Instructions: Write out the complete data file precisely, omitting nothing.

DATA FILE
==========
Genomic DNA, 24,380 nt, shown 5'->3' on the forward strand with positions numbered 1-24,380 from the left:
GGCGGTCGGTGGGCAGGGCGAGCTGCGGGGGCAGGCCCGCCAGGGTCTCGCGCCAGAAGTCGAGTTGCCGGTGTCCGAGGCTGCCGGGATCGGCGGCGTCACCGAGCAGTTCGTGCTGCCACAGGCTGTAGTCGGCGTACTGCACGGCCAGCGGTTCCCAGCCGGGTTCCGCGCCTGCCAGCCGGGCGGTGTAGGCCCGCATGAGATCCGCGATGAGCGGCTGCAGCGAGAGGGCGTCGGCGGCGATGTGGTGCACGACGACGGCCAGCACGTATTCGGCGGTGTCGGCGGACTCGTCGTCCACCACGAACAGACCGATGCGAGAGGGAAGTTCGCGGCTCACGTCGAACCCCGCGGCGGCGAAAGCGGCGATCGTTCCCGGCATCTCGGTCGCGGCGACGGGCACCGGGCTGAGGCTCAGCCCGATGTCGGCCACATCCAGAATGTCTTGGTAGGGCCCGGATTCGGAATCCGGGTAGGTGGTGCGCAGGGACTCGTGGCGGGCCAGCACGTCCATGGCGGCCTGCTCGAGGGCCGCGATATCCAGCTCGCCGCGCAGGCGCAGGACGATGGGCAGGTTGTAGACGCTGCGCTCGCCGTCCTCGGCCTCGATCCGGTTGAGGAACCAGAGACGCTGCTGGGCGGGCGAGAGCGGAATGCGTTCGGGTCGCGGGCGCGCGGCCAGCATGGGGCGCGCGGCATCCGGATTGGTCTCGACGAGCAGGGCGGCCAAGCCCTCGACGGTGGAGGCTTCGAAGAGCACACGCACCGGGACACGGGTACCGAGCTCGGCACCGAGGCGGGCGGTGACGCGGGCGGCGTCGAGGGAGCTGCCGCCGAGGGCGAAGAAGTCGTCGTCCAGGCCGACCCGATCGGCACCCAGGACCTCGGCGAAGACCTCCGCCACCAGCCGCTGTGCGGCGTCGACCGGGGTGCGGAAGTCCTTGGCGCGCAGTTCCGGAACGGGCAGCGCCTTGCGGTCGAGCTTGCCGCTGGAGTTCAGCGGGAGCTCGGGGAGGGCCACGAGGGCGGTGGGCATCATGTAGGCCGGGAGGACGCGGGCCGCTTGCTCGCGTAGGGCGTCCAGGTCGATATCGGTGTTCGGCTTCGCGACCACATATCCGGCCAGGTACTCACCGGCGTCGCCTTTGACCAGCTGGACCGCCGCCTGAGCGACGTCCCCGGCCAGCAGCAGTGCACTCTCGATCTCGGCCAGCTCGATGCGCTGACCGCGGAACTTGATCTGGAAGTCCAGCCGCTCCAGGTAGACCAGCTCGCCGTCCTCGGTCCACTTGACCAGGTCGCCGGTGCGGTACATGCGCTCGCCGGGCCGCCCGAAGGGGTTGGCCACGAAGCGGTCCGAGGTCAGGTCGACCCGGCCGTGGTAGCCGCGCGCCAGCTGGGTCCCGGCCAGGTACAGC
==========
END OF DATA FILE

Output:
Genomic DNA, 24,380 nt, shown 5'->3' on the forward strand with positions numbered 1-24,380 from the left:
GGCGGTCGGTGGGCAGGGCGAGCTGCGGGGGCAGGCCCGCCAGGGTCTCGCGCCAGAAGTCGAGTTGCCGGTGTCCGAGGCTGCCGGGATCGGCGGCGTCACCGAGCAGTTCGTGCTGCCACAGGCTGTAGTCGGCGTACTGCACGGCCAGCGGTTCCCAGCCGGGTTCCGCGCCTGCCAGCCGGGCGGTGTAGGCCCGCATGAGATCCGCGATGAGCGGCTGCAGCGAGAGGGCGTCGGCGGCGATGTGGTGCACGACGACGGCCAGCACGTATTCGGCGGTGTCGGCGGACTCGTCGTCCACCACGAACAGACCGATGCGAGAGGGAAGTTCGCGGCTCACGTCGAACCCCGCGGCGGCGAAAGCGGCGATCGTTCCCGGCATCTCGGTCGCGGCGACGGGCACCGGGCTGAGGCTCAGCCCGATGTCGGCCACATCCAGAATGTCTTGGTAGGGCCCGGATTCGGAATCCGGGTAGGTGGTGCGCAGGGACTCGTGGCGGGCCAGCACGTCCATGGCGGCCTGCTCGAGGGCCGCGATATCCAGCTCGCCGCGCAGGCGCAGGACGATGGGCAGGTTGTAGACGCTGCGCTCGCCGTCCTCGGCCTCGATCCGGTTGAGGAACCAGAGACGCTGCTGGGCGGGCGAGAGCGGAATGCGTTCGGGTCGCGGGCGCGCGGCCAGCATGGGGCGCGCGGCATCCGGATTGGTCTCGACGAGCAGGGCGGCCAAGCCCTCGACGGTGGAGGCTTCGAAGAGCACACGCACCGGGACACGGGTACCGAGCTCGGCACCGAGGCGGGCGGTGACGCGGGCGGCGTCGAGGGAGCTGCCGCCGAGGGCGAAGAAGTCGTCGTCCAGGCCGACCCGATCGGCACCCAGGACCTCGGCGAAGACCTCCGCCACCAGCCGCTGTGCGGCGTCGACCGGGGTGCGGAAGTCCTTGGCGCGCAGTTCCGGAACGGGCAGCGCCTTGCGGTCGAGCTTGCCGCTGGAGTTCAGCGGGAGCTCGGGGAGGGCCACGAGGGCGGTGGGCATCATGTAGGCCGGGAGGACGCGGGCCGCTTGCTCGCGTAGGGCGTCCAGGTCGATATCGGTGTTCGGCTTCGCGACCACATATCCGGCCAGGTACTCACCGGCGTCGCCTTTGACCAGCTGGACCGCCGCCTGAGCGACGTCCCCGGCCAGCAGCAGTGCACTCTCGATCTCGGCCAGCTCGATGCGCTGACCGCGGAACTTGATCTGGAAGTCCAGCCGCTCCAGGTAGACCAGCTCGCCGTCCTCGGTCCACTTGACCAGGTCGCCGGTGCGGTACATGCGCTCGCCGGGCCGCCCGAAGGGGTTGGCCACGAAGCGGTCCGAGGTCAGGTCGACCCGGCCGTGGTAGCCGCGCGCCAGCTGGGTCCCGGCCAGGTACAGC